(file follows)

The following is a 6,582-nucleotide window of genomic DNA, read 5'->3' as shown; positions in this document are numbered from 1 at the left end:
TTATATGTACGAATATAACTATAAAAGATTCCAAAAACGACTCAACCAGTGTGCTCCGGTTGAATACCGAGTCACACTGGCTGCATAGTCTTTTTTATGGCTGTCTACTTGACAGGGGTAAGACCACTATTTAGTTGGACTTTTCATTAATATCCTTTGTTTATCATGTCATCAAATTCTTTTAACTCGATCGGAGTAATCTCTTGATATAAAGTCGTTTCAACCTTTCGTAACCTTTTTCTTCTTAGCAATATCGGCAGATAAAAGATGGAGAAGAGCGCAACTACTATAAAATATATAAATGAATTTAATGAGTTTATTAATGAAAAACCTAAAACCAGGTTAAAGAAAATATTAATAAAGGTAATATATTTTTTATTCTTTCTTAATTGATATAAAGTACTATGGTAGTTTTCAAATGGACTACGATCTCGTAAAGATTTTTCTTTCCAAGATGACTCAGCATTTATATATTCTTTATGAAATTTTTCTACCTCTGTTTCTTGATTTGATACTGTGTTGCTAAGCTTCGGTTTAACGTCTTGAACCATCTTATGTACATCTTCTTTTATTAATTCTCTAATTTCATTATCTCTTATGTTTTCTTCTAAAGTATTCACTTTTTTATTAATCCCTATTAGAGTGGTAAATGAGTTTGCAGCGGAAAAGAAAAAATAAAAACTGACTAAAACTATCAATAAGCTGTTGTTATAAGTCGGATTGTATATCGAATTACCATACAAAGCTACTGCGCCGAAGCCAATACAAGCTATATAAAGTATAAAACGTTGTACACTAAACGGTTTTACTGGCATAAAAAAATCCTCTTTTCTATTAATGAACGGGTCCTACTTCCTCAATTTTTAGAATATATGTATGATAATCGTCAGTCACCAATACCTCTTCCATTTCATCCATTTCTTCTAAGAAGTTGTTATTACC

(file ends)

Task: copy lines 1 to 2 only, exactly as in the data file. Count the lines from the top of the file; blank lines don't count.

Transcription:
The following is a 6,582-nucleotide window of genomic DNA, read 5'->3' as shown; positions in this document are numbered from 1 at the left end:
TTATATGTACGAATATAACTATAAAAGATTCCAAAAACGACTCAACCAGTGTGCTCCGGTTGAATACCGAGTCACACTGGCTGCATAGTCTTTTTTATGGCTGTCTACTTGACAGGGGTAAGACCACTATTTAGTTGGACTTTTCATTAATATCCTTTGTTTATCATGTCATCAAATTCTTTTAACTCGATCGGAGTAATCTCTTGATATAAAGTCGTTTCAACCTTTCGTAACCTTTTTCTTCTTAGCAATATCGGCAGATAAAAGATGGAGAAGAGCGCAACTACTATAAAATATATAAATGAATTTAATGAGTTTATTAATGAAAAACCTAAAACCAGGTTAAAGAAAATATTAATAAAGGTAATATATTTTTTATTCTTTCTTAATTGATATAAAGTACTATGGTAGTTTTCAAATGGACTACGATCTCGTAAAGATTTTTCTTTCCAAGATGACTCAGCATTTATATATTCTTTATGAAATTTTTCTACCTCTGTTTCTTGATTTGATACTGTGTTGCTAAGCTTCGGTTTAACGTCTTGAACCATCTTATGTACATCTTCTTTTATTAATTCTCTAATTTCATTATCTCTTATGTTTTCTTCTAAAGTATTCACTTTTTTATTAATCCCTATTAGAGTGGTAAATGAGTTTGCAGCGGAAAAGAAAAAATAAAAACTGACTAAAACTATCAATAAGCTGTTGTTATAAGTCGGATTGTATATCGAATTACCATACAAAGCTACTGCGCCGAAGCCAATACAAGCTATATAAAGTATAAAACGTTGTACACTAAACGGTTTTACTGGCATAAAAAAATCCTCTTTTCTATTAATGAACGGGTCCTACTTCCTCAATTTTTAGAATATATGTATGATAATCGTCAGTCACCAATACCTCTTCCATTTCATCCATTTCTTCTAAGAAGTTGTTATTACC